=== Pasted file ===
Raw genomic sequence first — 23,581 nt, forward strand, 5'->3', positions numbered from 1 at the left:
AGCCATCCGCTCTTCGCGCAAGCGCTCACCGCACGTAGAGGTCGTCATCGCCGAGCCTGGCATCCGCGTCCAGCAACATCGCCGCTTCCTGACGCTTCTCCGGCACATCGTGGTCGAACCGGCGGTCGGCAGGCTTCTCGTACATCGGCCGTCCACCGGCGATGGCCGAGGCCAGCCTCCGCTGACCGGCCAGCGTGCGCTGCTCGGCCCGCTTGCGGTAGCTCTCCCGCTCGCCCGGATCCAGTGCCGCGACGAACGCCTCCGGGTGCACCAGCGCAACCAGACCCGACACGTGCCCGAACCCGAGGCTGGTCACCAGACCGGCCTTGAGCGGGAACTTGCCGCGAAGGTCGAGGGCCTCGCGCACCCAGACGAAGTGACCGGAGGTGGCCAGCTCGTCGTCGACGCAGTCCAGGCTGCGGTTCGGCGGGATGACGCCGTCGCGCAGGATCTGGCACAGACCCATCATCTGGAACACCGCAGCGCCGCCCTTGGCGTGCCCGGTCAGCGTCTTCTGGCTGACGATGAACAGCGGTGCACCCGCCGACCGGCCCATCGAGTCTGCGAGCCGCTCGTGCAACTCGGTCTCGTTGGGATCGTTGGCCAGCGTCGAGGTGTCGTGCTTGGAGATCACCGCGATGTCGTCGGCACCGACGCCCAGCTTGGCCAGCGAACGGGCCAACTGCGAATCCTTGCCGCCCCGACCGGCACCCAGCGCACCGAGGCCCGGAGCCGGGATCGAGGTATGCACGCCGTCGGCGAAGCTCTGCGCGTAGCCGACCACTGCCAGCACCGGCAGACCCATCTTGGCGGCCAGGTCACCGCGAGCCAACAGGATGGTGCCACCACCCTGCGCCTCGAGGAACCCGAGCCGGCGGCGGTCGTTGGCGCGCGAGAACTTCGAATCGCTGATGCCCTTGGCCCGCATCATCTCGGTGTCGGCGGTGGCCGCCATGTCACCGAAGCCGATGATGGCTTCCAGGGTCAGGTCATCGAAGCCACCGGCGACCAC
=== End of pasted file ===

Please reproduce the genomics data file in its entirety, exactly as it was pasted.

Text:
Raw genomic sequence first — 23,581 nt, forward strand, 5'->3', positions numbered from 1 at the left:
AGCCATCCGCTCTTCGCGCAAGCGCTCACCGCACGTAGAGGTCGTCATCGCCGAGCCTGGCATCCGCGTCCAGCAACATCGCCGCTTCCTGACGCTTCTCCGGCACATCGTGGTCGAACCGGCGGTCGGCAGGCTTCTCGTACATCGGCCGTCCACCGGCGATGGCCGAGGCCAGCCTCCGCTGACCGGCCAGCGTGCGCTGCTCGGCCCGCTTGCGGTAGCTCTCCCGCTCGCCCGGATCCAGTGCCGCGACGAACGCCTCCGGGTGCACCAGCGCAACCAGACCCGACACGTGCCCGAACCCGAGGCTGGTCACCAGACCGGCCTTGAGCGGGAACTTGCCGCGAAGGTCGAGGGCCTCGCGCACCCAGACGAAGTGACCGGAGGTGGCCAGCTCGTCGTCGACGCAGTCCAGGCTGCGGTTCGGCGGGATGACGCCGTCGCGCAGGATCTGGCACAGACCCATCATCTGGAACACCGCAGCGCCGCCCTTGGCGTGCCCGGTCAGCGTCTTCTGGCTGACGATGAACAGCGGTGCACCCGCCGACCGGCCCATCGAGTCTGCGAGCCGCTCGTGCAACTCGGTCTCGTTGGGATCGTTGGCCAGCGTCGAGGTGTCGTGCTTGGAGATCACCGCGATGTCGTCGGCACCGACGCCCAGCTTGGCCAGCGAACGGGCCAACTGCGAATCCTTGCCGCCCCGACCGGCACCCAGCGCACCGAGGCCCGGAGCCGGGATCGAGGTATGCACGCCGTCGGCGAAGCTCTGCGCGTAGCCGACCACTGCCAGCACCGGCAGACCCATCTTGGCGGCCAGGTCACCGCGAGCCAACAGGATGGTGCCACCACCCTGCGCCTCGAGGAACCCGAGCCGGCGGCGGTCGTTGGCGCGCGAGAACTTCGAATCGCTGATGCCCTTGGCCCGCATCATCTCGGTGTCGGCGGTGGCCGCCATGTCACCGAAGCCGATGATGGCTTCCAGGGTCAGGTCATCGAAGCCACCGGCGACCAC